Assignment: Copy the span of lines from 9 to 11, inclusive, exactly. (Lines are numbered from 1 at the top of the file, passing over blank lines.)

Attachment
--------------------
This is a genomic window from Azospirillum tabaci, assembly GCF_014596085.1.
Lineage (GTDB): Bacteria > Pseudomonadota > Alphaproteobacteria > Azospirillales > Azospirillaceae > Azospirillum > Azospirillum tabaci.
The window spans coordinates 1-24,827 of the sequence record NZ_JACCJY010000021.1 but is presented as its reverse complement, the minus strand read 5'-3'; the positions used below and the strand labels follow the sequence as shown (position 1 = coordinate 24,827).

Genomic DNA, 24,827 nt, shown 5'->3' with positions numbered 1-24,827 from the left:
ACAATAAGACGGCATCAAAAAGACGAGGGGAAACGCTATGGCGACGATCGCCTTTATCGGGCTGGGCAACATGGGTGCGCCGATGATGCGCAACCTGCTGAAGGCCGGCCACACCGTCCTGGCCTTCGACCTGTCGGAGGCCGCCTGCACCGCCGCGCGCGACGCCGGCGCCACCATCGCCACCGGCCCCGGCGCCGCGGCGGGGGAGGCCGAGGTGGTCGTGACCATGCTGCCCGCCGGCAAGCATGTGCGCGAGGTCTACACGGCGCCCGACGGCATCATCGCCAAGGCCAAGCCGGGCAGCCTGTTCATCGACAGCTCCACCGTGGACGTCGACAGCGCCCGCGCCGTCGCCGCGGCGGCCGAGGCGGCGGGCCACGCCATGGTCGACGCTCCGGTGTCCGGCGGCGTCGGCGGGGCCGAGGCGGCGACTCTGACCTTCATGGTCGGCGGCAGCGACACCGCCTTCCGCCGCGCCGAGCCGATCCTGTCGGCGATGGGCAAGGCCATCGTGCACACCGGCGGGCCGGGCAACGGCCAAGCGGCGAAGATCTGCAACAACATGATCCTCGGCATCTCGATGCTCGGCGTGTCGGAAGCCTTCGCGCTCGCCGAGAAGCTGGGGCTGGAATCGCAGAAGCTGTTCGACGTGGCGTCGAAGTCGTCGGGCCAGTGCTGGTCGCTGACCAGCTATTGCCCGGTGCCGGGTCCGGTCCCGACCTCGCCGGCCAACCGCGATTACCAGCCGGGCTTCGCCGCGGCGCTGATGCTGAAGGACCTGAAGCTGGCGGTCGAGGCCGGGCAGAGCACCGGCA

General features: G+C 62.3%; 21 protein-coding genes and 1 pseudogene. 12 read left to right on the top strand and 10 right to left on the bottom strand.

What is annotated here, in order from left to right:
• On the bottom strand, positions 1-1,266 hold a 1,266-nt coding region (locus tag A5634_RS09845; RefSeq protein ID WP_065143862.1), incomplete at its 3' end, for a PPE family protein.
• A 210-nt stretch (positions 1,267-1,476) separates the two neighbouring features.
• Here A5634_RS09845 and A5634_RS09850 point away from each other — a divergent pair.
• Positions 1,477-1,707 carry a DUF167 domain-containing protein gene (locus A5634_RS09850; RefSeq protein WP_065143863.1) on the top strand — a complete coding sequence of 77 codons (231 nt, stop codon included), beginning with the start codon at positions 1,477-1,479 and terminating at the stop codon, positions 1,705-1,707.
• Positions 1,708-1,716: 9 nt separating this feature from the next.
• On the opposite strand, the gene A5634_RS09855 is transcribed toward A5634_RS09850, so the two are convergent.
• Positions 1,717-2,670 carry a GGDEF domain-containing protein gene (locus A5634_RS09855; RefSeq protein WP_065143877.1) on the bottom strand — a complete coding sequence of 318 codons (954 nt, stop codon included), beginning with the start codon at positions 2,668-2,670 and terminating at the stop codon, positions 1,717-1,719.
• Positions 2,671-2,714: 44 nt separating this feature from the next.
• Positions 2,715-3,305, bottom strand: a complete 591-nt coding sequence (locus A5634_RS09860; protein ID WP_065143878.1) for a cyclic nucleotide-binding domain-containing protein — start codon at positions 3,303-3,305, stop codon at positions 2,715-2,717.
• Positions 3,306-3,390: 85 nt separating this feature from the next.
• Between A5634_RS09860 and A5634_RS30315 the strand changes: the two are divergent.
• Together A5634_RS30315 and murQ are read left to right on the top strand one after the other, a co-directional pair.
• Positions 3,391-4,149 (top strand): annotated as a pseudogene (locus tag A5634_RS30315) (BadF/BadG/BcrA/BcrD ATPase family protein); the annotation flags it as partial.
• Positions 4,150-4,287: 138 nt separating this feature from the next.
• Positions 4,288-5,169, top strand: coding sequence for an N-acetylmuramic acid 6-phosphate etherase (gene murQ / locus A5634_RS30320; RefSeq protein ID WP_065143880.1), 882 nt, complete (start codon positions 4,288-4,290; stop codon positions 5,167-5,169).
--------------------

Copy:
• A 210-nt stretch (positions 1,267-1,476) separates the two neighbouring features.
• Here A5634_RS09845 and A5634_RS09850 point away from each other — a divergent pair.
• Positions 1,477-1,707 carry a DUF167 domain-containing protein gene (locus A5634_RS09850; RefSeq protein WP_065143863.1) on the top strand — a complete coding sequence of 77 codons (231 nt, stop codon included), beginning with the start codon at positions 1,477-1,479 and terminating at the stop codon, positions 1,705-1,707.